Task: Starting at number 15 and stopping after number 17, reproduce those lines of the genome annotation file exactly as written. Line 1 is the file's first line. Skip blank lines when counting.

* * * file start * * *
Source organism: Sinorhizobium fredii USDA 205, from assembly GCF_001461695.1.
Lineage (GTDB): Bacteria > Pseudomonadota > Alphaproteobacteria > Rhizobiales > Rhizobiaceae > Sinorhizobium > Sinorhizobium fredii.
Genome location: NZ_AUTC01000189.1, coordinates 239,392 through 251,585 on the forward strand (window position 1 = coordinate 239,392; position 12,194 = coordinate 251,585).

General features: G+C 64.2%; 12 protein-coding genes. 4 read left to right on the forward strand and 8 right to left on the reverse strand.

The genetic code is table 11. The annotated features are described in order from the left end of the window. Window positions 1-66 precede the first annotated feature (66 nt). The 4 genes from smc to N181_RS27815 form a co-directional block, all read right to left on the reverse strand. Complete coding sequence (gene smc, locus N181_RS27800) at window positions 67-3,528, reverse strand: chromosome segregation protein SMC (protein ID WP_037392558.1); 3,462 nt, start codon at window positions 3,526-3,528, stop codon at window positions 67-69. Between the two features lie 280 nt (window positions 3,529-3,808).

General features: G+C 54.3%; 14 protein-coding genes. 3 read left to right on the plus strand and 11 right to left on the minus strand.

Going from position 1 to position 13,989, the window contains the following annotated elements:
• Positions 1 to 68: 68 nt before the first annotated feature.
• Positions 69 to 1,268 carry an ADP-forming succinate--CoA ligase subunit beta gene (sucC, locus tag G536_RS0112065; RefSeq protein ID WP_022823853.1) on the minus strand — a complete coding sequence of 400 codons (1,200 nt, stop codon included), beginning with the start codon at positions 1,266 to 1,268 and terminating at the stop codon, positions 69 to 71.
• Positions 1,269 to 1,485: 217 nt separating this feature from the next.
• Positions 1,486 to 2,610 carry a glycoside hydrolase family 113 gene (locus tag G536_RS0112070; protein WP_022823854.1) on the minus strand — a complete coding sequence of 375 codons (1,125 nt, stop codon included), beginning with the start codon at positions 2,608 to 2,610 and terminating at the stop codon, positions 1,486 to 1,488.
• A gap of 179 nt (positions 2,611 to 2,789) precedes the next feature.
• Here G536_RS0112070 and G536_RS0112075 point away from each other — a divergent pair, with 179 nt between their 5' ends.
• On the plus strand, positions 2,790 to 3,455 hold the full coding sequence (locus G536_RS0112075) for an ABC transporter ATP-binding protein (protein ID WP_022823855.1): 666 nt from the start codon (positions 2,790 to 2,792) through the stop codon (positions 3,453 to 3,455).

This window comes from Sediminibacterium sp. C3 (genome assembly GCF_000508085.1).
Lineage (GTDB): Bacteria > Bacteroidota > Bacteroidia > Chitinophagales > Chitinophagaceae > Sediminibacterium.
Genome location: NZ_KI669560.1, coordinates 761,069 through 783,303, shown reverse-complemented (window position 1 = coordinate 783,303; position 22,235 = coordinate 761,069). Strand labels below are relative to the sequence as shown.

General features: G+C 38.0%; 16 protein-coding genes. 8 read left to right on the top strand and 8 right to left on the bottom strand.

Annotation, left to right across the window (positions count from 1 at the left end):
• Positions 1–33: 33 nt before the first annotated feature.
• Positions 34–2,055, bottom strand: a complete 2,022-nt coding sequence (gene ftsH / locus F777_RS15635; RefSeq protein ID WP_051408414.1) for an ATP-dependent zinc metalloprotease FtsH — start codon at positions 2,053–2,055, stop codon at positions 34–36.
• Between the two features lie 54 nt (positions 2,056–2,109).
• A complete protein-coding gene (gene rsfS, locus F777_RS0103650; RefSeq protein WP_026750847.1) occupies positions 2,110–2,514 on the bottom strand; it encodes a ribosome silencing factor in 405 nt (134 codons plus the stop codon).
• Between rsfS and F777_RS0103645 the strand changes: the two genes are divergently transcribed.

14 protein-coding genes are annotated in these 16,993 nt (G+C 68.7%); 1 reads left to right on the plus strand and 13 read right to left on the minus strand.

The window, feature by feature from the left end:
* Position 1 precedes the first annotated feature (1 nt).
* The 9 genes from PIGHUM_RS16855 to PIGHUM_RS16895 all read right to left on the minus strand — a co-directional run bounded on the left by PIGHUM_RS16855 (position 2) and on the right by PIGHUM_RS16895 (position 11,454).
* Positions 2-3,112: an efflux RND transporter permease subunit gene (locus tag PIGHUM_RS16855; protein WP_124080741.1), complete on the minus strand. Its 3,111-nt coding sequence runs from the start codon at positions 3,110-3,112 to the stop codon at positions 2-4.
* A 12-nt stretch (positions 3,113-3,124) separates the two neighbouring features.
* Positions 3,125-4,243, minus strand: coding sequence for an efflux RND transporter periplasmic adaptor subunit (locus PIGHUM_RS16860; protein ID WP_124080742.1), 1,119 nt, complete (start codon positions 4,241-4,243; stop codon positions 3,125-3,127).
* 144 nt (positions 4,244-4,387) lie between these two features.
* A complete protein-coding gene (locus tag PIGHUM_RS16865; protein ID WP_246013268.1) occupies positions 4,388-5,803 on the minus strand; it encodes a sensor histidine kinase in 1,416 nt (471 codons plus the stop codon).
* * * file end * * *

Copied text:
This window comes from Sediminibacterium sp. C3 (genome assembly GCF_000508085.1).
Lineage (GTDB): Bacteria > Bacteroidota > Bacteroidia > Chitinophagales > Chitinophagaceae > Sediminibacterium.
Genome location: NZ_KI669560.1, coordinates 761,069 through 783,303, shown reverse-complemented (window position 1 = coordinate 783,303; position 22,235 = coordinate 761,069). Strand labels below are relative to the sequence as shown.